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New Jersey Dep't of Labor and Workforce Development v. Morley

November 10, 2008

NEW JERSEY DEPARTMENT OF LABOR AND WORKFORCE DEVELOPMENT, RESPONDENT,
v.
JOHN H. MORLEY, JR., APPELLANT.



On appeal from the Department of Labor and Workforce Development, Docket No. PC-1233-1005-BOI.

Per curiam.

NOT FOR PUBLICATION WITHOUT THE APPROVAL OF THE APPELLATE DIVISION

Submitted August 26, 2008

Before Judge Messano and Chambers.

John H. Morley, Jr., appeals from the final agency decision of the Department of Labor and Workforce Development (DOL) that assessed a penalty of $1250 for failing to register pursuant to the Public Works Contractor Registration Act, N.J.S.A. 34:11-56.48 to -56.56 (the CRA). We glean from the record, including the testimony before the administrative law judge (ALJ), the following facts which were essentially undisputed.

In December 2002, Morley was hired by C.J. Schmidt and Sons (Schmidt), a general contractor performing public work on the Monroe Township Williamstown Middle School, as a sub-contractor to install a fire-protection sprinkler system. The sub-contract amount was $26,600. Schmidt executed its contract with the school system in January 2003, and at that time, Morley had a valid certificate of registration issued pursuant to N.J.S.A. 34:11-56.54. On April 9, 2003, Schmidt obtained permission to install the fire protection system in the project, and Morley commenced his work.

Morley's business is located in Pennsylvania. He employs no other workers and on this occasion performed all the contract work himself. The design phase of the work continued until sometime in August when Morley submitted his "shop drawing" for review. Thereafter, he "fabricated" the components of the system and "beg[a]n installation." He substantially completed his work in September 2003, and tested the system as installed sometime in December 2003.

In the interim, on May 3, 2003, Morley's certificate of registration expired. DOL does not routinely notify a registrant that renewal is required and did not notify Morley in this case. However, on September 22, 2003, Morley submitted an application for renewal of his certificate. Though subsequent testimony before the ALJ revealed that DOL deemed the application to be incomplete, Morley was not notified, nor were any insufficiencies actually identified.

More than two years later, in November 2005, DOL issued Morley a notice of violation for failing to register. John Callahan, a Hearing and Review Officer for DOL familiar with the administrative process that followed the issuance of the violation, testified before the ALJ that the citation was occasioned by an inspection DOL conducted in September 2005. Callahan could not say what prompted the inspection, but noted that it could have resulted from "a complaint," "a routine [inspection]," or from "a wage claim." In response to the ALJ's question as to why there was such a delay between completion of the work, and the notice of violation, Callahan noted "we do have jurisdiction going back several years to anything within that time frame . . . that would be under our jurisdiction to do an inspection." He continued, "[U]nder our wage payment law, we can go back six years."*fn1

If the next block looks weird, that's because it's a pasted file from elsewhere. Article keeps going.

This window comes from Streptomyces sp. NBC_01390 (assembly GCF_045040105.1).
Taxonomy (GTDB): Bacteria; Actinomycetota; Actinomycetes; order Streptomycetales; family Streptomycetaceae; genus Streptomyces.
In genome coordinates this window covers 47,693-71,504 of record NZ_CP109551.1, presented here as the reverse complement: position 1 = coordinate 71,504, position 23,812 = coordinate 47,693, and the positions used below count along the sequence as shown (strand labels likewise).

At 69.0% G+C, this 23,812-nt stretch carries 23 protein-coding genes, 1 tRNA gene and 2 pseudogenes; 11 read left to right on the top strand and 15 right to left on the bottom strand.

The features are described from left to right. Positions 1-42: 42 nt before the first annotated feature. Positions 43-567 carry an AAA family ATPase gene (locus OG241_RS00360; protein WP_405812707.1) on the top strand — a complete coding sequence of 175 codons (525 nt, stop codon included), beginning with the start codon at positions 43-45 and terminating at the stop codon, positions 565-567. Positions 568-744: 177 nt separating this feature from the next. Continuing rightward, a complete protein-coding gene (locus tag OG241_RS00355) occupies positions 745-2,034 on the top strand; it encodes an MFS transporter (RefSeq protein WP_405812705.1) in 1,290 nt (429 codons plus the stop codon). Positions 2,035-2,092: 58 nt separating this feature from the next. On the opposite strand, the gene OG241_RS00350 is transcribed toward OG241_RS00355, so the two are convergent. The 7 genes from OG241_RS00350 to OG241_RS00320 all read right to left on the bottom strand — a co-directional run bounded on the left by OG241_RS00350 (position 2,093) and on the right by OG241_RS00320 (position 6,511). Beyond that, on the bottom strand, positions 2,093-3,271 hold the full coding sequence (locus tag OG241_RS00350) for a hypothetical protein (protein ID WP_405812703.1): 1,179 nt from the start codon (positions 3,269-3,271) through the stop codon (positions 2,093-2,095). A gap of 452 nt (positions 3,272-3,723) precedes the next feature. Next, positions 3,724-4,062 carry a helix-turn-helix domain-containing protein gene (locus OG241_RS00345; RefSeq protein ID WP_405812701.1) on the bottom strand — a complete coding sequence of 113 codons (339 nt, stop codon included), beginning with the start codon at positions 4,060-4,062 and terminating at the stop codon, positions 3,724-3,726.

The initial penalty assessment was in the amount of $2500. Morley filed an administrative appeal and a pre-hearing conference was held in an attempt to resolve the issue. It was not resolved and DOL issued a final order assessing the penalty on July 20, 2006. When Morley appealed, the matter was transferred to the Office of Administrative Law on February 15, 2007 as a contested matter. The hearing held before the ALJ on April 17, 2007 was limited to Morley and Callahan's testimony, and the admission of various documents.

In a written opinion issued on May 9, 2007, the ALJ essentially reviewed the evidence we have cited above. He found it to be "undisputed that Morley violated the [CRA]" because "[h]e was engaged in public work without a contractor registration after May 2002 (sic) when his registration expired." Citing N.J.A.C. 12:62-2.5, the ALJ concluded that DOL could assess the penalties available for violations of the PWA to any violation of the CRA. Although DOL sought to impose the maximum allowable penalty against Morley, $2500, the ALJ noted that any penalty assessed under the PWA must consider the factors set forth in N.J.A.C. 12:60-8.3(c). After consideration of those factors, the ALJ determined that the appropriate penalty was $1250.

On June 26, 2007, DOL issued its "Final Administrative Action" adopting the ALJ's decision and approving "the terms of the settlement." While it is unclear from the record what transpired immediately thereafter, DOL then issued another Final Order, dated July 23, 2007, which ignored the fact that Morley had appealed the original notice of violation. On August 29, 2007, DOL sent Morley a third letter notifying him that he was being debarred from further public work for failing to comply with the prior administrative order and paying the penalty.

Morley filed this appeal on August 30, 2007. On September 7, 2007, DOL sent Morley yet another notice advising that both the July 23 Final Order and the August 29 letter of debarment were sent in error, and that the notice of Final Administrative Action dated June 26 was the agency's ultimate decision.

Morley argues that the CRA does not authorize the imposition of a financial sanction for a failure to register, and that any interpretation to the contrary cannot be squared with the ...


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